Words: Jonathan Perlmutter/Pictures: Simon de Lotz
Our party of nine fumbled its way, by plane, by train and by automobile, along the humid underbelly of Europe, until we were met with a peninsula, which had the town of Hyeres at its root and our lodgings, “la Maison Tour Fondue” at its tip.
It was a beautiful place, right at the water’s edge. Opening wooden shutters to greet each new morning, my eyes would wander along the shoreline of the beautiful bay and around to the headland, on which stood the great Tour itself. The gaze of the more persistent viewer might skip across the waters to the silhouette of the Isle des Porquerolles, thus risking being dazzled by the near-omnipresent sun.
So too on the waters that we sped across, with the sun’s rays rendering reflective silver the sea’s surface, with bolts of light parallaxing off a thousand wave tips travelling a thousand different ways, yet always returning the eye to the horizon. During our morning commutes on Yellow, I found it very easy for the eye to carry the mind off into a pleasant trance, and as we sped towards a new adventure, I realised that this really was a good place to dive and be.
And as above, so below, by which I mean to say that the our journeys down were without exception exquisite. At La Garbiniere, flora of every hue rolled out across and around soaring minarets and impossible steeples, as if we had dropped through the skylight of a psychedelic carpet factory. Schools of barracuda fooled the eye into flat perception, whilst groups of grouper went about their business. There are numerous sites around this small island, and it comes highly recommended by all divers on the trip.
Occasional strong currents added spice to one morning’s dive, and unfortunately curtailed our exchange with the wreck of “The Donator” the next, whilst temperatures at depth were a little chillier than some felt the Med might have promised them. Nonetheless, there was a huge variety of life and landscape to see and we were all extremely impressed, even with the shallower dives.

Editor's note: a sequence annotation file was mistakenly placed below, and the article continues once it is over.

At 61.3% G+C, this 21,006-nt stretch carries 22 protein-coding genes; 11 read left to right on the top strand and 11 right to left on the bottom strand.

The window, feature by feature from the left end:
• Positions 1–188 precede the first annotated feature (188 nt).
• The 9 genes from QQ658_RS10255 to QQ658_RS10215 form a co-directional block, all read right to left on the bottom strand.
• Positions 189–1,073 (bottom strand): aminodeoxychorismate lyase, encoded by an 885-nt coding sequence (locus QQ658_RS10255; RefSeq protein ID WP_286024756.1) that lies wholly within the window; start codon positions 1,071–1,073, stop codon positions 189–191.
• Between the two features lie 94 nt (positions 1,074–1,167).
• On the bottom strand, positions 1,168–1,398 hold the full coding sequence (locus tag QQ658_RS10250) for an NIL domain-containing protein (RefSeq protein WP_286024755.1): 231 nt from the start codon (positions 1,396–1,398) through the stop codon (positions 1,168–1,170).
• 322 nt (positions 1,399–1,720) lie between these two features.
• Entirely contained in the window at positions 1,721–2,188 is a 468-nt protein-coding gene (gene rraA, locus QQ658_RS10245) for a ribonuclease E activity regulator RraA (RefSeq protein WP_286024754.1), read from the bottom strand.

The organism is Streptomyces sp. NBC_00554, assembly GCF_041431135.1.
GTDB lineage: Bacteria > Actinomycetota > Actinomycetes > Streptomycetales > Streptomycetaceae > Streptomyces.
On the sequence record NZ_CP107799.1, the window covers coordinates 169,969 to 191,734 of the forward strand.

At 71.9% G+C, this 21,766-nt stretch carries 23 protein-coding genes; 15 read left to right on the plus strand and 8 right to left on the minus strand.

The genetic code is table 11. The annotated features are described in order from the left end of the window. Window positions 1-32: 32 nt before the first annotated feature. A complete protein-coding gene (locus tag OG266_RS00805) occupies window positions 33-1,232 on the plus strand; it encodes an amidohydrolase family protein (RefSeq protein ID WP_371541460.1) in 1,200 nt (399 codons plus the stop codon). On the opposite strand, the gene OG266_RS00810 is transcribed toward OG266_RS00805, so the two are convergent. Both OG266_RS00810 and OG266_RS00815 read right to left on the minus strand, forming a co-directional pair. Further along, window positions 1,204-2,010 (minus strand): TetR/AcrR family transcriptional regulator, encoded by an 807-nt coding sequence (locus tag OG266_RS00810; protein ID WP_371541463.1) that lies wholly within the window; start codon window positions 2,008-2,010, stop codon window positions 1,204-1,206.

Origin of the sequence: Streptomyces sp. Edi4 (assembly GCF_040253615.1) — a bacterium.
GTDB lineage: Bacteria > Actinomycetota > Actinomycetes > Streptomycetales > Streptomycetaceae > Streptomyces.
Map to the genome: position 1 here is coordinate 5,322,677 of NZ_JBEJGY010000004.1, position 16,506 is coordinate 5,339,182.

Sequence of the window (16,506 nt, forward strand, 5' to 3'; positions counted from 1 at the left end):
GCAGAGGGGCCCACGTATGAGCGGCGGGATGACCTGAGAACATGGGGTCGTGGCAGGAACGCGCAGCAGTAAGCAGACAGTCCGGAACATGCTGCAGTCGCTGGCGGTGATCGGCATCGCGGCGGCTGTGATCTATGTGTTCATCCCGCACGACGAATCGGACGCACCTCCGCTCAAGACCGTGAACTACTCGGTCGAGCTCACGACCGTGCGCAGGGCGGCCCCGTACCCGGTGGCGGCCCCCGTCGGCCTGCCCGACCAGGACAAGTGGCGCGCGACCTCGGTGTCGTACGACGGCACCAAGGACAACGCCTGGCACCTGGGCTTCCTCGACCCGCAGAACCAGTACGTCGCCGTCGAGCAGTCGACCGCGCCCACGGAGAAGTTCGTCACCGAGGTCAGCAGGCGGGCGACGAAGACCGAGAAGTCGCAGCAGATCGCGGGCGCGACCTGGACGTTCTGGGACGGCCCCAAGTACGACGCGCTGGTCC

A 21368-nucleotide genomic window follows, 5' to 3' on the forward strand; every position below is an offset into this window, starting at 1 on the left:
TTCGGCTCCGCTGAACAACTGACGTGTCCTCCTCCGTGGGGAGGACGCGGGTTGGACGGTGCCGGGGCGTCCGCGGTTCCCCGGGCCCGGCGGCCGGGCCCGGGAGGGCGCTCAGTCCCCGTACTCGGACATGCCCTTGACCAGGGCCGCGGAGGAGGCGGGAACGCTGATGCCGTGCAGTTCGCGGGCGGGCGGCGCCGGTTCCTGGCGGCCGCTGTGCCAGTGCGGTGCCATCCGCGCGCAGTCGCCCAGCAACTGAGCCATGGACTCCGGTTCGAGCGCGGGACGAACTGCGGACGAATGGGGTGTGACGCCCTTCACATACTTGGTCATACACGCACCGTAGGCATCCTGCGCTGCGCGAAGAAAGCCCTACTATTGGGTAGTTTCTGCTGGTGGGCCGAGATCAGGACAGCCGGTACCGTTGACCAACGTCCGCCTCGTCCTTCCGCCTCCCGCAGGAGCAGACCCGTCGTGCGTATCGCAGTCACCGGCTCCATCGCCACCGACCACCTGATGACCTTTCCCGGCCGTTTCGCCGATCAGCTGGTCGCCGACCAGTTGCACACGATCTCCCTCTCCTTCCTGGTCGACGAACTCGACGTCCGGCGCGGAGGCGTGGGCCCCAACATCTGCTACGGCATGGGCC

Yet there were obstacles. Even before the first dive, with ten kilometres of an 850-mile journey left to complete, Clidive’s van was forced into a layby, so that a smouldering trailer wheel could be attended to. Trial by water came in the form of a virulent headcold, which brought down half of the camp.
Notably, we ran up time and again against mild hostility from the mixed English and French residents. The local shopkeeper became cross when we bought too much bread one morning, whilst this gentle author was criticised by the hostess one lunchtime for having a noisy walk.
An elderly local, possibly traversing the twilit oceans of his own consciousness, sat on a harbour bench and watched us de-kit one evening, with a look of slack-jawed horror playing across his face, suggestive of a Gallicised version of “The Scream”.
At one point, the very seat supporting your gentle author revolted, leaving him sprawling on his back, much to the delight of his fellow diners; that I had consumed at least half a hundredweight of mixed fish platter should be put down to chance coincidence, at most.
Future trips to the area might profitably consider the rental of a private villa.
The daily cadence of the trip worked in counterpoint to the arc of personal development, such that by the last day of diving, a rough unity of action had been achieved. Sad then, that such a team should be broken apart just at this point – another week would have been welcome here.
Special thanks from all concerned go to Gillian Bell, for handling the boat and for really just caring for us all; and, of course, Richard Kelly, who exercised his leadership lightly and deftly.
This was an amazing trip, even by Clidive’s standards, and will linger, both in the memory and in the Britannia’s soundwaves of a Thursday night, for some time I’m sure.